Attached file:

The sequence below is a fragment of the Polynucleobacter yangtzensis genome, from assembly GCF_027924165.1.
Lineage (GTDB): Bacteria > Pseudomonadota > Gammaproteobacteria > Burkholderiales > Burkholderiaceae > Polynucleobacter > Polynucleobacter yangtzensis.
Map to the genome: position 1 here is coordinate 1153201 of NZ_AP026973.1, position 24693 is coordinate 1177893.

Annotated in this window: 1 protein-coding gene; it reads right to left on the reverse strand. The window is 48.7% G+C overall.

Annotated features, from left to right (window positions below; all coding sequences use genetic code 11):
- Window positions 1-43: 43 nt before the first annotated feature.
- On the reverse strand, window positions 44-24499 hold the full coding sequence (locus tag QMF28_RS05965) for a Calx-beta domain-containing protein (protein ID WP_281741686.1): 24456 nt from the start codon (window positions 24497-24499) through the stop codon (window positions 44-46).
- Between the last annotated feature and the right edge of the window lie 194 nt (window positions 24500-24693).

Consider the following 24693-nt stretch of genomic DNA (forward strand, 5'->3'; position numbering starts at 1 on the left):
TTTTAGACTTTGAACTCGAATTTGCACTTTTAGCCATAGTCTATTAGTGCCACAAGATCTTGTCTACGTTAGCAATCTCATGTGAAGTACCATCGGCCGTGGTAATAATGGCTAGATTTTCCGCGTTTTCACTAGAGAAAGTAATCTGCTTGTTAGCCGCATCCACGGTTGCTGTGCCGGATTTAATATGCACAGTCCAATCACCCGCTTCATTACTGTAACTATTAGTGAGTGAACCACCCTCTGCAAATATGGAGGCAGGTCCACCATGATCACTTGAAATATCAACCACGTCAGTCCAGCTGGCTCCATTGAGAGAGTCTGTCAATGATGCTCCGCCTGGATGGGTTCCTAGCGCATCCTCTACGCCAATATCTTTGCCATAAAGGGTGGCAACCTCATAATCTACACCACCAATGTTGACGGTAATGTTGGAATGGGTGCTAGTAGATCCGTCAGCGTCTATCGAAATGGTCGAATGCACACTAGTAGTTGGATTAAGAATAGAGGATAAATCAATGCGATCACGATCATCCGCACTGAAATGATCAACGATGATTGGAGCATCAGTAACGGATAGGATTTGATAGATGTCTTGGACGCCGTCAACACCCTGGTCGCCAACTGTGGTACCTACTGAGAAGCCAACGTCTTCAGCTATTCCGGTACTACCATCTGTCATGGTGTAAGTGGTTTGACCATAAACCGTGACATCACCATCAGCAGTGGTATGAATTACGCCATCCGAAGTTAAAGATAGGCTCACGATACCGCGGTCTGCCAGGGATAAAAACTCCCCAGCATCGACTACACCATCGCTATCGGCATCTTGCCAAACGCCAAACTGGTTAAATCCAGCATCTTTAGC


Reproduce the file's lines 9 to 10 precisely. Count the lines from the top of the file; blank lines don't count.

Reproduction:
Consider the following 24693-nt stretch of genomic DNA (forward strand, 5'->3'; position numbering starts at 1 on the left):
TTTTAGACTTTGAACTCGAATTTGCACTTTTAGCCATAGTCTATTAGTGCCACAAGATCTTGTCTACGTTAGCAATCTCATGTGAAGTACCATCGGCCGTGGTAATAATGGCTAGATTTTCCGCGTTTTCACTAGAGAAAGTAATCTGCTTGTTAGCCGCATCCACGGTTGCTGTGCCGGATTTAATATGCACAGTCCAATCACCCGCTTCATTACTGTAACTATTAGTGAGTGAACCACCCTCTGCAAATATGGAGGCAGGTCCACCATGATCACTTGAAATATCAACCACGTCAGTCCAGCTGGCTCCATTGAGAGAGTCTGTCAATGATGCTCCGCCTGGATGGGTTCCTAGCGCATCCTCTACGCCAATATCTTTGCCATAAAGGGTGGCAACCTCATAATCTACACCACCAATGTTGACGGTAATGTTGGAATGGGTGCTAGTAGATCCGTCAGCGTCTATCGAAATGGTCGAATGCACACTAGTAGTTGGATTAAGAATAGAGGATAAATCAATGCGATCACGATCATCCGCACTGAAATGATCAACGATGATTGGAGCATCAGTAACGGATAGGATTTGATAGATGTCTTGGACGCCGTCAACACCCTGGTCGCCAACTGTGGTACCTACTGAGAAGCCAACGTCTTCAGCTATTCCGGTACTACCATCTGTCATGGTGTAAGTGGTTTGACCATAAACCGTGACATCACCATCAGCAGTGGTATGAATTACGCCATCCGAAGTTAAAGATAGGCTCACGATACCGCGGTCTGCCAGGGATAAAAACTCCCCAGCATCGACTACACCATCGCTATCGGCATCTTGCCAAACGCCAAACTGGTTAAATCCAGCATCTTTAGC